4:00am - I am finally finished with work installs and quickly leave my job. I rush to the hospital to be with Ashley. I try to comfort her. She looks pale and feels hot to touch. Her hospital gown is soaked in perspiration. I notice that she is showing some initial signs of withdrawal. Her long hair is strangely piled on the top of her head and I lean closer to look. The nurse comes in and tells Ashley that the bobby pins in her hair need to come out before surgery. I reach down to remove them for her and realize that her hair, all that beautiful long blonde hair, is in a big matted nest on the top of her head and held together by, what looks like, a boxful of bobby pins. It’s evident that her hair has not been washed or brushed in months. She has hidden it well. I believe that the addict cares next to nothing about their hygiene. Their only concern is where they are going to get their next fix and how soon they can get it. Not much else matters in life. I wonder how in the world this massive knot of hair will ever get brushed out. I push away thoughts of having to shave her head. This is minor by comparison I remind myself. Her hospital gown is draped loosely around her neck and I spot several scabs on her chest. I ask about them. She confesses that they are cigarette burns. I realize that she has burned herself while lying down and being so zoned out, that she loses her hold on the cigarette and it drops onto her chest. It is by the grace of a merciful God that she has not burned the house down where she is staying.
May 17, 2015 – 10:30am - Ashley has surgery under general anesthesia to remove multiple layers of skin where there is no blood supply and to remove infection on her right upper hip butt area. They are giving her morphine for the pain and for her addiction. Shockingly, I learned that Ashley was injecting $300 a day of heroin into her body and ingesting about $2000 worth of pills per week prior to that. I don’t even want to know where she gets the money for this expensive habit. I feel sick and numb inside. I have not slept in over 40 hours.
It’s a good thing that we cannot see the future before it happens. We go through periods of joy and adversity one encounter at a time. If I was given a crystal ball to see the next set of events that were going to unfold, I’m positive I would have packed my stuff and moved far away.
As always, Ashley is on my mind. Even though she doesn’t know what her future holds, God does. I desperately wish she would allow Him to lead her in the right direction. These past few months, I have felt like an incessant child tugging at the skirt strings of her mother. I call her naggingly to see if she has food, is she okay, is she sleeping, is she eating. It’s as wearing on me and I’m sure it is on her.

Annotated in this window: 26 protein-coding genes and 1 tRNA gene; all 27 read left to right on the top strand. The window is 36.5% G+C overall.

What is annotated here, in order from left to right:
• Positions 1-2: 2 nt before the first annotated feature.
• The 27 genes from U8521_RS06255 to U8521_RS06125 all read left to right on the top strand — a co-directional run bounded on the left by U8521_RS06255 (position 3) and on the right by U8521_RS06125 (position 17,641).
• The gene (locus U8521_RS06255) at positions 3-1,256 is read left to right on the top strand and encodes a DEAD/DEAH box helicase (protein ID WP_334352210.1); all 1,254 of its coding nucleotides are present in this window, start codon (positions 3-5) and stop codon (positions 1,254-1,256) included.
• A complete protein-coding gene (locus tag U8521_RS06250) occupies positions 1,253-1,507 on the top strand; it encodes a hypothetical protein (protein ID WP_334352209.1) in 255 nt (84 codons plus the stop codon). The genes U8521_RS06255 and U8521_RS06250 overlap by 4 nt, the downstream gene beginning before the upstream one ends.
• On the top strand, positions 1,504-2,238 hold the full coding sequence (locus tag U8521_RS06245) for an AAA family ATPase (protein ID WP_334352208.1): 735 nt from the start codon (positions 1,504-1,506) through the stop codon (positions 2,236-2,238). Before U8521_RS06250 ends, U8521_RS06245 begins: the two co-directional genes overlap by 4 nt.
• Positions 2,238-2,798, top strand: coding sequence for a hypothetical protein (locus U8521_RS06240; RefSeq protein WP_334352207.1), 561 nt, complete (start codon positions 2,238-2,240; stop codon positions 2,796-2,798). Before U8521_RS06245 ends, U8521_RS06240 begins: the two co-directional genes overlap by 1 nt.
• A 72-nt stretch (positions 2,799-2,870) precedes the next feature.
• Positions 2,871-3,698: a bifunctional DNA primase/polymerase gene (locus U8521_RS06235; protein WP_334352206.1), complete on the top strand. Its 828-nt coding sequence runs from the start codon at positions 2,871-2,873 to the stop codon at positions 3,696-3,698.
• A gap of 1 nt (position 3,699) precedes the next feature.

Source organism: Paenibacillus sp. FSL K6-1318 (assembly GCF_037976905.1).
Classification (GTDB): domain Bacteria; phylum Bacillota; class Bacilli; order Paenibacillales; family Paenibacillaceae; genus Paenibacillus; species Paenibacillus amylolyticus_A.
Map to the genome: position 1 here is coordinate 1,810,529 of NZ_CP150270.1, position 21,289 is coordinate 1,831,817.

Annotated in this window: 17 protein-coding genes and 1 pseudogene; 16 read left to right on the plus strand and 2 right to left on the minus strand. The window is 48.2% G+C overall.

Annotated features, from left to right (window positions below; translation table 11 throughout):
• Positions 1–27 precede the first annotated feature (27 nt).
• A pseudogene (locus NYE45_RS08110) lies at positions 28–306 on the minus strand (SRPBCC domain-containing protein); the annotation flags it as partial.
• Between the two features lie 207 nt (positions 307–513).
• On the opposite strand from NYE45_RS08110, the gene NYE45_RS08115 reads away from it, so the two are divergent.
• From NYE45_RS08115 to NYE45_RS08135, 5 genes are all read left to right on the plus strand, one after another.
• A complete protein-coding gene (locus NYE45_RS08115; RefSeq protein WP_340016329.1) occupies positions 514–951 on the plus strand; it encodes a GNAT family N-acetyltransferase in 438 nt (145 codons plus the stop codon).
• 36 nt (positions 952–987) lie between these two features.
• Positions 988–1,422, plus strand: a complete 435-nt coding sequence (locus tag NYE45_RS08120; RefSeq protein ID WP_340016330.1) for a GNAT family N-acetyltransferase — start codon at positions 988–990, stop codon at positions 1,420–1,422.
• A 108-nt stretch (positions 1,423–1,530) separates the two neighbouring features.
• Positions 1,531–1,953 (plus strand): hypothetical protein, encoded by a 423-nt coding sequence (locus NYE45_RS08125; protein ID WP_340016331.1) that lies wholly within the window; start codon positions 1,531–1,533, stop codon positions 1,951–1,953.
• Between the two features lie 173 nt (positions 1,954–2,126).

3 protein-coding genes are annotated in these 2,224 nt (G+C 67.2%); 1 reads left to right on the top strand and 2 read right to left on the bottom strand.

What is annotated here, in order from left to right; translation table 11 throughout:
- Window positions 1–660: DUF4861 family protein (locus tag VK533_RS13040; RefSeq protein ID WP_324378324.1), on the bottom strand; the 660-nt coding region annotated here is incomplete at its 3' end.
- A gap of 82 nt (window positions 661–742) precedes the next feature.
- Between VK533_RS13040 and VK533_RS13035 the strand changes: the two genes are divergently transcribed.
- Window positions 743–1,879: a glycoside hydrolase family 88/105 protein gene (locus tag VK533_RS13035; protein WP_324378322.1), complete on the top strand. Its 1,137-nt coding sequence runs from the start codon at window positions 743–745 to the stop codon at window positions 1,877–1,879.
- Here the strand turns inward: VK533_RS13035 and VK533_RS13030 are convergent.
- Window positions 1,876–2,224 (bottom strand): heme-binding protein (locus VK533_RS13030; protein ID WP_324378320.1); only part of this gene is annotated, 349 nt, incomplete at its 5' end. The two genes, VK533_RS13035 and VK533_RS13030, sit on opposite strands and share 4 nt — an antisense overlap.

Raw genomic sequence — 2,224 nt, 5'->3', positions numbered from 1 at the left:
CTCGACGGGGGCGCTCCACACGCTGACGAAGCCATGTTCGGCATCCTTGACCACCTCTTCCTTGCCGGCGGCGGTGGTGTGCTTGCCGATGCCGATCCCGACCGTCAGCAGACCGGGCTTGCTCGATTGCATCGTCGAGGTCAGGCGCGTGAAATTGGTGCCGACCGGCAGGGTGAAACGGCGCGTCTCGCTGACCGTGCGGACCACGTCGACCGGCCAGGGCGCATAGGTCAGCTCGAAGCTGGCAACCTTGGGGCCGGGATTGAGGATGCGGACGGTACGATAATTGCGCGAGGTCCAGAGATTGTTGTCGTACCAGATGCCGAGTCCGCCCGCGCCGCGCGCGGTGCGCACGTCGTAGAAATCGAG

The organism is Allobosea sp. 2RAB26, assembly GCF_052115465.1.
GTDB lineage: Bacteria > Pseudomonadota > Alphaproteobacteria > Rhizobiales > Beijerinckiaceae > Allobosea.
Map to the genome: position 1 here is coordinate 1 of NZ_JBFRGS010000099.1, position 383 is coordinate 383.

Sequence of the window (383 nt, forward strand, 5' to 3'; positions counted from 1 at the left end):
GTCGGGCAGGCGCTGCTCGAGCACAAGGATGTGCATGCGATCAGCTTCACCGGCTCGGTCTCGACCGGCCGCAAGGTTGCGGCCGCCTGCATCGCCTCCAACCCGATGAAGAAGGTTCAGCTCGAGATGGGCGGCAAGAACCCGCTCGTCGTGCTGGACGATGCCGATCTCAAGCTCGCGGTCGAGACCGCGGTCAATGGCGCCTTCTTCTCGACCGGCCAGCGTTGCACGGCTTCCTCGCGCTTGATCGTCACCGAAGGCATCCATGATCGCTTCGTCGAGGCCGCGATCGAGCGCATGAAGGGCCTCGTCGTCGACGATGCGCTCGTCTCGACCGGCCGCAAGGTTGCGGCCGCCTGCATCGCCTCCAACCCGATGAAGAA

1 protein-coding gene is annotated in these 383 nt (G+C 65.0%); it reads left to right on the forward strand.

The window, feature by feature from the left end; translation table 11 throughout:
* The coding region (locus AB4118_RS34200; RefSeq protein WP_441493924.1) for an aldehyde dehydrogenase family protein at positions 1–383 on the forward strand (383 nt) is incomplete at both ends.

3:45am – Ashley’s bags are packed, and we get in the car and head to that same areas of town again. But first I need to stop by the ATM and withdraw some money. My nerves are completely shot and again, I’ve had little sleep. Plus, Ashley says she has been up since 6 AM the morning before. We head to the airport. As we are on the road leading to the terminal, I spot a McDonald's and ask her if she’d like to have something to eat before she gets on the plane. As we pull over to the drive-through, I reach for my wallet and realized that my debit card isn’t in there. My mind races to the last time I had it. I remember just leaving the Huntington ATM and suddenly realize that I left the card in the machine. I pull over and try to call Huntington's loss prevention to see if they can put a block on the card. I'm not sure that it was successful because I apparently can’t talk to a live person. I’ll have to worry about that later. Can this day get any better?
As we enter the airport, Ashley spots a restroom sign and almost runs to it. She tells me she’ll be back. As I drop my bags on the floor and slump into a spot on a nearby couch, I realize what she’s doing. I picture the cold metal walls of the restroom doors hiding her dirty work as she injects a needle into her body. A syringe filled with something so damaging and destructive to anyone else not using drugs; but to Ashley it’s what will make her body feel normal again.
We get to baggage check-in and I wonder how I'm going to pay the $60 for her to check her two bags in. I have no cash on me. I had given Ashley $65 in all for her drugs and then $20 to take with her on the trip but that depleted my cash on hand. I scrounge around my wallet and find a credit card I have not used for a while. It’s declined. I called the 800-number on the back of the card. After 45 minutes, the card goes through. I had lost this card last year and requested a new one but never used it. There was a security block on it from when I lost it. With her bags checked in, we head to the gate. I know that I am sending her off to a place to save her life but now all I see is my little girl again. Alone and afraid. And my heart is broken. It almost takes my breath away. I hug her and hold her tightly. I remind her that God is with her and that she can do this. With His help, she can emerge victorious.
Ashley goes through the checkout line and then through the security gate. She looks over at me frequently. I watch her, knowing that what lies ahead will be hard for her. I thank God for giving her courage to do this and for giving me strength to see her through this. As Ashley walks down the walkway towards the final gate, she turns her head around and looks at me. She slowly touches her heart and then her lips and blows a kiss to me. I do the same back to her lovingly. She does this again several more times after taking a few steps and continues until she's out of sight. Part of me wants to run and hold her. But I keep reminding myself that this is where she needs to be and that I alone can’t help her. I know she is going to a place where they can teach her how to live drug-free. With the Lord by her side, I know she can do this.